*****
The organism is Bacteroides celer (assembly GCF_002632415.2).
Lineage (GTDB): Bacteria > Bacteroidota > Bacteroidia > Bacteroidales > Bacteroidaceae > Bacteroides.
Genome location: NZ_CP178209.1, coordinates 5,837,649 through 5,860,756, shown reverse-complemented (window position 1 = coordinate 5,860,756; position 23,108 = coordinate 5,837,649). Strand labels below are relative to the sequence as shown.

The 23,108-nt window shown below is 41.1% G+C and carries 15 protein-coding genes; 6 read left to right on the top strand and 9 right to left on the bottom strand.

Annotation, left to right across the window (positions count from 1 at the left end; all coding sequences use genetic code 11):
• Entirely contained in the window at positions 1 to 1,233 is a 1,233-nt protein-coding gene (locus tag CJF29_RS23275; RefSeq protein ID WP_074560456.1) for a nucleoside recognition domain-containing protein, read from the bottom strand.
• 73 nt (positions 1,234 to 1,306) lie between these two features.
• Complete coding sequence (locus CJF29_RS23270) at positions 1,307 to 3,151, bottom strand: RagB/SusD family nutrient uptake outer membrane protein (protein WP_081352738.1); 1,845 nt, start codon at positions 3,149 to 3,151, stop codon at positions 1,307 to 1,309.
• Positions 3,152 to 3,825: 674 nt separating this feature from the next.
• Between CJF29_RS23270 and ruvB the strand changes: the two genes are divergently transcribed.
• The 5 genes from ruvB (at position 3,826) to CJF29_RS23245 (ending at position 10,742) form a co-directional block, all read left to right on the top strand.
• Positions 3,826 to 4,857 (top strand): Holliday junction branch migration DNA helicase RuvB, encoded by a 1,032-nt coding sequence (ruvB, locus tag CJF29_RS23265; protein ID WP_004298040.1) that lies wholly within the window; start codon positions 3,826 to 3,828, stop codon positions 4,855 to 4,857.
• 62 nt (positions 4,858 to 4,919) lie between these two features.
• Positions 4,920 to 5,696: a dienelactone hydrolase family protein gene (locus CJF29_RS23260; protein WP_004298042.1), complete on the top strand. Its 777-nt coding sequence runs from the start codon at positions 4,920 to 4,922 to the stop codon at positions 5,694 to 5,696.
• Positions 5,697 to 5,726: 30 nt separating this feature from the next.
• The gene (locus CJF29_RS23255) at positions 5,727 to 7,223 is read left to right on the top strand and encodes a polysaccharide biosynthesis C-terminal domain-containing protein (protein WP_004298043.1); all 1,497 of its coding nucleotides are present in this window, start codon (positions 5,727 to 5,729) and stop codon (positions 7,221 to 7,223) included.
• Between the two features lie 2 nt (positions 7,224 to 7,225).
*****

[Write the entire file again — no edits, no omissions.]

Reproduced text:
The organism is Bacteroides celer (assembly GCF_002632415.2).
Lineage (GTDB): Bacteria > Bacteroidota > Bacteroidia > Bacteroidales > Bacteroidaceae > Bacteroides.
Genome location: NZ_CP178209.1, coordinates 5,837,649 through 5,860,756, shown reverse-complemented (window position 1 = coordinate 5,860,756; position 23,108 = coordinate 5,837,649). Strand labels below are relative to the sequence as shown.

The 23,108-nt window shown below is 41.1% G+C and carries 15 protein-coding genes; 6 read left to right on the top strand and 9 right to left on the bottom strand.

Annotation, left to right across the window (positions count from 1 at the left end; all coding sequences use genetic code 11):
• Entirely contained in the window at positions 1 to 1,233 is a 1,233-nt protein-coding gene (locus tag CJF29_RS23275; RefSeq protein ID WP_074560456.1) for a nucleoside recognition domain-containing protein, read from the bottom strand.
• 73 nt (positions 1,234 to 1,306) lie between these two features.
• Complete coding sequence (locus CJF29_RS23270) at positions 1,307 to 3,151, bottom strand: RagB/SusD family nutrient uptake outer membrane protein (protein WP_081352738.1); 1,845 nt, start codon at positions 3,149 to 3,151, stop codon at positions 1,307 to 1,309.
• Positions 3,152 to 3,825: 674 nt separating this feature from the next.
• Between CJF29_RS23270 and ruvB the strand changes: the two genes are divergently transcribed.
• The 5 genes from ruvB (at position 3,826) to CJF29_RS23245 (ending at position 10,742) form a co-directional block, all read left to right on the top strand.
• Positions 3,826 to 4,857 (top strand): Holliday junction branch migration DNA helicase RuvB, encoded by a 1,032-nt coding sequence (ruvB, locus tag CJF29_RS23265; protein ID WP_004298040.1) that lies wholly within the window; start codon positions 3,826 to 3,828, stop codon positions 4,855 to 4,857.
• 62 nt (positions 4,858 to 4,919) lie between these two features.
• Positions 4,920 to 5,696: a dienelactone hydrolase family protein gene (locus CJF29_RS23260; protein WP_004298042.1), complete on the top strand. Its 777-nt coding sequence runs from the start codon at positions 4,920 to 4,922 to the stop codon at positions 5,694 to 5,696.
• Positions 5,697 to 5,726: 30 nt separating this feature from the next.
• The gene (locus CJF29_RS23255) at positions 5,727 to 7,223 is read left to right on the top strand and encodes a polysaccharide biosynthesis C-terminal domain-containing protein (protein WP_004298043.1); all 1,497 of its coding nucleotides are present in this window, start codon (positions 5,727 to 5,729) and stop codon (positions 7,221 to 7,223) included.
• Between the two features lie 2 nt (positions 7,224 to 7,225).